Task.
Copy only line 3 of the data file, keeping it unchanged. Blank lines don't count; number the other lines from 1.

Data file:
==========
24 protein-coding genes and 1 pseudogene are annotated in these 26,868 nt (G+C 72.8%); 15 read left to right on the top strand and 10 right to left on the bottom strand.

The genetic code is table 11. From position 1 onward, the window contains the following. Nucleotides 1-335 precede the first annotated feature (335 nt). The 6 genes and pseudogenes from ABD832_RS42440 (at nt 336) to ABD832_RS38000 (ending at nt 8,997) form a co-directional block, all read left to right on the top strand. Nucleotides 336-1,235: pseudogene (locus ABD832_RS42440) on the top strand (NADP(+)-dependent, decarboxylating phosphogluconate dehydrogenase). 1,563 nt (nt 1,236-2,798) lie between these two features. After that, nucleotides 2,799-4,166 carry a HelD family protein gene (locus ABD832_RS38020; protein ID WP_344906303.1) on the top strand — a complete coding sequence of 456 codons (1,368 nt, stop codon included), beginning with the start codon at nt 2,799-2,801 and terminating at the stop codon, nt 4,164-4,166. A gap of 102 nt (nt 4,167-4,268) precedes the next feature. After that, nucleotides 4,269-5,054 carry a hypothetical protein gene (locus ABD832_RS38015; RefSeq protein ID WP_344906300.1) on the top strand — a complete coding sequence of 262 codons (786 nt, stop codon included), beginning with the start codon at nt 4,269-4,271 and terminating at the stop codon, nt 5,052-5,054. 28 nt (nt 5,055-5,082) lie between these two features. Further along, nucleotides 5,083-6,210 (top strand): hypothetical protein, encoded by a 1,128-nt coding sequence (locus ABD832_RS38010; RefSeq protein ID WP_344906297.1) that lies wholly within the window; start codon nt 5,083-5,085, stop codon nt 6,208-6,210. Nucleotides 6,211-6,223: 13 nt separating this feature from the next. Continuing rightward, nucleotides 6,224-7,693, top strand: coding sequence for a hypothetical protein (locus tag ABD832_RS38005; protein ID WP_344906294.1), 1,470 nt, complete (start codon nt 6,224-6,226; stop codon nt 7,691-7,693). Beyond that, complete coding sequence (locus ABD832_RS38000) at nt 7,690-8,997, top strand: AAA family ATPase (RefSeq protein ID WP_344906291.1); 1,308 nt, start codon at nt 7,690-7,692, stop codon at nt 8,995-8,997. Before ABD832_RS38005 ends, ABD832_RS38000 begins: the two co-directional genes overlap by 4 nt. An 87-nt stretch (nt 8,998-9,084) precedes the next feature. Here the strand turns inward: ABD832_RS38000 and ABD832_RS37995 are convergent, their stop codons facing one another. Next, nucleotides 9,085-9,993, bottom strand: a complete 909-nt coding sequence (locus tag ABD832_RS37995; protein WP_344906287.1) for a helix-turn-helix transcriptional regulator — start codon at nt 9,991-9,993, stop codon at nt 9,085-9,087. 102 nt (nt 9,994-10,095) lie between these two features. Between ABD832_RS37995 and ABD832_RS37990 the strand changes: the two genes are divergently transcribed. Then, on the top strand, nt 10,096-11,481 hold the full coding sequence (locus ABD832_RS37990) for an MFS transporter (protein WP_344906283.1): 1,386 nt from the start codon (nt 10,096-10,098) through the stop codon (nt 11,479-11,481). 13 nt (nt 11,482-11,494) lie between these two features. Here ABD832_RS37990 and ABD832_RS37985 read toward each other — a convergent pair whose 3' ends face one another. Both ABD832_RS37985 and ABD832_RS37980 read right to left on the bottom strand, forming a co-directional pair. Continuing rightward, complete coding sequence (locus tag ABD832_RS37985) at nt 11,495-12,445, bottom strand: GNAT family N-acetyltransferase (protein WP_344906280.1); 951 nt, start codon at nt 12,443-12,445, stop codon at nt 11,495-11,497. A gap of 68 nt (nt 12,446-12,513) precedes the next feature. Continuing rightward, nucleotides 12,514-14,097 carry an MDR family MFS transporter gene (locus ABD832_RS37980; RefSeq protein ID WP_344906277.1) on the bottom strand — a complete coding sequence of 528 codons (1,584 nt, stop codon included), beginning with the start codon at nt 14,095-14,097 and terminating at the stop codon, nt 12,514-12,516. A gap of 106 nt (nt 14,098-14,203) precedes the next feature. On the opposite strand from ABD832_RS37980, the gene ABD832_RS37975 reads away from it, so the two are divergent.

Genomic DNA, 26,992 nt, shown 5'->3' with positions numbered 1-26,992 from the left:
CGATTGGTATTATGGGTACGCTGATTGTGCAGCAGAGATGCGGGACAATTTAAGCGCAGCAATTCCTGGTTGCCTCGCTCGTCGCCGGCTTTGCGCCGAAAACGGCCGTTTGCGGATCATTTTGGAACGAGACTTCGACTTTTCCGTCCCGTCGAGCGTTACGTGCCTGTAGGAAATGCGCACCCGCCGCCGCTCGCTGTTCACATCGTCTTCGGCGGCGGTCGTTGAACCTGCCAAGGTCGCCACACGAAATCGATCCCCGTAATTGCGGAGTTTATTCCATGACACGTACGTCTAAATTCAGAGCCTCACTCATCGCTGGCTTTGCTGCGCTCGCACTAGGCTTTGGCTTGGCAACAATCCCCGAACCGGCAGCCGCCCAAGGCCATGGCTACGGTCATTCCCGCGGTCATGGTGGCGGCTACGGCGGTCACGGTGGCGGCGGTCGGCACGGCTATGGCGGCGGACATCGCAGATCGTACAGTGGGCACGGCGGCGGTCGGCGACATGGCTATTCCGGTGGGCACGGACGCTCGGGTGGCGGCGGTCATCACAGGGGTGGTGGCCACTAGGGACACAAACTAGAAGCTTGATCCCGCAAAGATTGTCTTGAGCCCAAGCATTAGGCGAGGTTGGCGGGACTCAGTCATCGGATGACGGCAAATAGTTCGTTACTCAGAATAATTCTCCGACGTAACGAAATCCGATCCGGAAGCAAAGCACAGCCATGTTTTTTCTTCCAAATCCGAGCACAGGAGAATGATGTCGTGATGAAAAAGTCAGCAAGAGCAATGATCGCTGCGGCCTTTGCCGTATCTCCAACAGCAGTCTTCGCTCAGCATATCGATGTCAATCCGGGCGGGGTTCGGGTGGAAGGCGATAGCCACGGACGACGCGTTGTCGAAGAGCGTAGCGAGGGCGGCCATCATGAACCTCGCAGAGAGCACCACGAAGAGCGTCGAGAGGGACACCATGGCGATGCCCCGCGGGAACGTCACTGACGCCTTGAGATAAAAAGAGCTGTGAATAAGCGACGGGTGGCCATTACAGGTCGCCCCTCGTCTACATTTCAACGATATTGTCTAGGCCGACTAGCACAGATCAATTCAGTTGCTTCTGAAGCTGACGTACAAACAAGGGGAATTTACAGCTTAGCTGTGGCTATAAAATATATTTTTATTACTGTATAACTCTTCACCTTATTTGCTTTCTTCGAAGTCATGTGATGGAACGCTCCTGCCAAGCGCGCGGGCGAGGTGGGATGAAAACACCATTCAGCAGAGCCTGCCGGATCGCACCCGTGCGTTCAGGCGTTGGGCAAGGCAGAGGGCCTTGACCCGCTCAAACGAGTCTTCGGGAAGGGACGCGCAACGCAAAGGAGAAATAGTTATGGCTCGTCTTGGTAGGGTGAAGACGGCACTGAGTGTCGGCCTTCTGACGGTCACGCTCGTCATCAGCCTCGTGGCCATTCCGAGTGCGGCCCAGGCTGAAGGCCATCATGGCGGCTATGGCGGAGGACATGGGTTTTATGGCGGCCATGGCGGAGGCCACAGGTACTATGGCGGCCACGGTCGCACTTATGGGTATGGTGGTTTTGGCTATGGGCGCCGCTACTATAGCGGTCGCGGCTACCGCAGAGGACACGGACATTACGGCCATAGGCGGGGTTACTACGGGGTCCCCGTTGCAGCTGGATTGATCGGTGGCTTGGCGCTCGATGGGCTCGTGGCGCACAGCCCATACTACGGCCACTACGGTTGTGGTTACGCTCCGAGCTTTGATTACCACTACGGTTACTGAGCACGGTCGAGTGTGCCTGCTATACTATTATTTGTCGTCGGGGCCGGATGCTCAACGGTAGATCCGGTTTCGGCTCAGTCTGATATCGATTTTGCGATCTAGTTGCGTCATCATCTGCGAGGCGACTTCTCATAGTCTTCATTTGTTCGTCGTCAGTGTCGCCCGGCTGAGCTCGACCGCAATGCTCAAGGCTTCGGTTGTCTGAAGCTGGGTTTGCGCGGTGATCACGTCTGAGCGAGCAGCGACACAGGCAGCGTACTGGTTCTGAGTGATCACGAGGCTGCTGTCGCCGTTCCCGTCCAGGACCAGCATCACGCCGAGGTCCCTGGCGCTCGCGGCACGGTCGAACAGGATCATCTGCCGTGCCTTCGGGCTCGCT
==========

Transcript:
Genomic DNA, 26,992 nt, shown 5'->3' with positions numbered 1-26,992 from the left: